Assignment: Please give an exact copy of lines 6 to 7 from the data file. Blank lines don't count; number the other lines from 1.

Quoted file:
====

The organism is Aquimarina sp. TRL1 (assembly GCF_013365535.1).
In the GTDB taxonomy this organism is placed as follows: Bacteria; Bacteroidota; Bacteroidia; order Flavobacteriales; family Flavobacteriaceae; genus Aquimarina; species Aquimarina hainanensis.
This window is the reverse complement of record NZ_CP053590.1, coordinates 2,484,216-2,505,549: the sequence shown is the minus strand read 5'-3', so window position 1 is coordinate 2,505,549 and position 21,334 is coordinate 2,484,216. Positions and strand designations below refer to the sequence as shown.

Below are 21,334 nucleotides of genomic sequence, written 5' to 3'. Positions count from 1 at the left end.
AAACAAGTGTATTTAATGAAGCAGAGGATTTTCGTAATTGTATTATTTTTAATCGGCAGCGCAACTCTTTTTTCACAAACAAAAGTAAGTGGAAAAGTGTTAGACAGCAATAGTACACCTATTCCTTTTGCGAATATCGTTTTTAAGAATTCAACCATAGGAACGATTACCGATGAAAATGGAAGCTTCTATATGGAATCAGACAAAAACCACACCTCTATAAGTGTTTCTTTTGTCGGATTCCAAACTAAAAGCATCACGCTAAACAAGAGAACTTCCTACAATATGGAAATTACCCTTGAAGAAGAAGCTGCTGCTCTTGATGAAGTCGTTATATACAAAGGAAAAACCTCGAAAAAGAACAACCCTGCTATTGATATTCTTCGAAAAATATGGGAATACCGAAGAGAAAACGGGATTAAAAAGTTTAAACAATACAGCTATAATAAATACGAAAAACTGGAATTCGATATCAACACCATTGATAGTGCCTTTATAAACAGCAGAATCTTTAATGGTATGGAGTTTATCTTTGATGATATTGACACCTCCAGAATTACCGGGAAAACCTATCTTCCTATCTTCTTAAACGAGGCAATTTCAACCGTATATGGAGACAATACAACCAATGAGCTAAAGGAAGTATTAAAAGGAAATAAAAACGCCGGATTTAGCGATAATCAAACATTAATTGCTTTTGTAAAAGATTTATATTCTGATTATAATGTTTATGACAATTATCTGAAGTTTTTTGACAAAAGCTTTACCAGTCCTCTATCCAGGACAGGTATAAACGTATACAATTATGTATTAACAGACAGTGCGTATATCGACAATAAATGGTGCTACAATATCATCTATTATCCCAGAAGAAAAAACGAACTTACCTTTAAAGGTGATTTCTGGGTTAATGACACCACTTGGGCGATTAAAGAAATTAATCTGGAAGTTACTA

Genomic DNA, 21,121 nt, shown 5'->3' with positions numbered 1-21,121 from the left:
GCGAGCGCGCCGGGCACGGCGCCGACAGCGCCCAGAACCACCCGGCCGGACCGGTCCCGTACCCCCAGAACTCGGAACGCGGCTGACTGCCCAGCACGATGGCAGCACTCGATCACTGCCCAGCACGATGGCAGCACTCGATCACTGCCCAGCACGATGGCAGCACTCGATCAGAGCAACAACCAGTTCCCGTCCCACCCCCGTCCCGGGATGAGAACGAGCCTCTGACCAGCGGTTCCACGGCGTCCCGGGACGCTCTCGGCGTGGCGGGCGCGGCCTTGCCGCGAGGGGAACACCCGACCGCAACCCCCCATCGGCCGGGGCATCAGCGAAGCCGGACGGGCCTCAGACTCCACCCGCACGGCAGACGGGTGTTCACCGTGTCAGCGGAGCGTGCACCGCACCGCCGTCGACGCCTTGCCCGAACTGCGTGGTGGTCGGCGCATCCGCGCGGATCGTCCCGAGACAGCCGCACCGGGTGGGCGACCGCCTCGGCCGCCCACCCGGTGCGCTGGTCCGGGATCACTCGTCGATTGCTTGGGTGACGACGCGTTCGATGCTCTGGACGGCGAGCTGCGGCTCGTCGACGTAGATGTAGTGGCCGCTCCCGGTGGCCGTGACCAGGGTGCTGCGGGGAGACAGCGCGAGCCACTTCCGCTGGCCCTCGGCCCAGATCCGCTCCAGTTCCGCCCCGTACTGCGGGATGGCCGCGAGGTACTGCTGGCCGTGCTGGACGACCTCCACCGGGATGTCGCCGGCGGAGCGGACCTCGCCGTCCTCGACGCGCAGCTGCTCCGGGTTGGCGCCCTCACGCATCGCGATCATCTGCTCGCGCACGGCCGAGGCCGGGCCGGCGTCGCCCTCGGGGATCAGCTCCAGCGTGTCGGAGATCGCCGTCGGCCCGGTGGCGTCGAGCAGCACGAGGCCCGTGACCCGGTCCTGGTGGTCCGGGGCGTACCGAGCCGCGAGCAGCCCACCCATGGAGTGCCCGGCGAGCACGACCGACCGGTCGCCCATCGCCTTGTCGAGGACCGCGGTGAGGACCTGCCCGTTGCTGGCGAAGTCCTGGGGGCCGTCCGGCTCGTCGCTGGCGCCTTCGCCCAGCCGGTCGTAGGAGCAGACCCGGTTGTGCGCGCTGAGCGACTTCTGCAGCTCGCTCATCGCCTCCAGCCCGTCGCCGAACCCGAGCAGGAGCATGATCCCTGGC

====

Genomic DNA, 21,121 nt, shown 5'->3' with positions numbered 1-21,121 from the left:
GCGAGCGCGCCGGGCACGGCGCCGACAGCGCCCAGAACCACCCGGCCGGACCGGTCCCGTACCCCCAGAACTCGGAACGCGGCTGACTGCCCAGCACGATGGCAGCACTCGATCACTGCCCAGCACGATGGCAGCACTCGATCACTGCCCAGCACGATGGCAGCACTCGATCAGAGCAACAACCAGTTCCCGTCCCACCCCCGTCCCGGGATGAGAACGAGCCTCTGACCAGCGGTTCCACGGCGTCCCGGGACGCTCTCGGCGTGGCGGGCGCGGCCTTGCCGCGAGGGGAACACCCGACCGCAACCCCCCATCGGCCGGGGCATCAGCGAAGCCGGACGGGCCTCAGACTCCACCCGCACGGCAGACGGGTGTTCACCGTGTCAGCGGAGCGTGCACCGCACCGCCGTCGACGCCTTGCCCGAACTGCGTGGTGGTCGGCGCATCCGCGCGGATCGTCCCGAGACAGCCGCACCGGGTGGGCGACCGCCTCGGCCGCCCACCCGGTGCGCTGGTCCGGGATCACTCGTCGATTGCTTGGGTGACGACGCGTTCGATGCTCTGGACGGCGAGCTGCGGCTCGTCGACGTAGATGTAGTGGCCGCTCCCGGTGGCCGTGACCAGGGTGCTGCGGGGAGACAGCGCGAGCCACTTCCGCTGGCCCTCGGCCCAGATCCGCTCCAGTTCCGCCCCGTACTGCGGGATGGCCGCGAGGTACTGCTGGCCGTGCTGGACGACCTCCACCGGGATGTCGCCGGCGGAGCGGACCTCGCCGTCCTCGACGCGCAGCTGCTCCGGGTTGGCGCCCTCACGCATCGCGATCATCTGCTCGCGCACGGCCGAGGCCGGGCCGGCGTCGCCCTCGGGGATCAGCTCCAGCGTGTCGGAGATCGCCGTCGGCCCGGTGGCGTCGAGCAGCACGAGGCCCGTGACCCGGTCCTGGTGGTCCGGGGCGTACCGAGCCGCGAGCAGCCCACCCATGGAGTGCCCGGCGAGCACGACCGACCGGTCGCCCATCGCCTTGTCGAGGACCGCGGTGAGGACCTGCCCGTTGCTGGCGAAGTCCTGGGGGCCGTCCGGCTCGTCGCTGGCGCCTTCGCCCAGCCGGTCGTAGGAGCAGACCCGGTTGTGCGCGCTGAGCGACTTCTGCAGCTCGCTCATCGCCTCCAGCCCGTCGCCGAACCCGAGCAGGAGCATGATCCCTGGC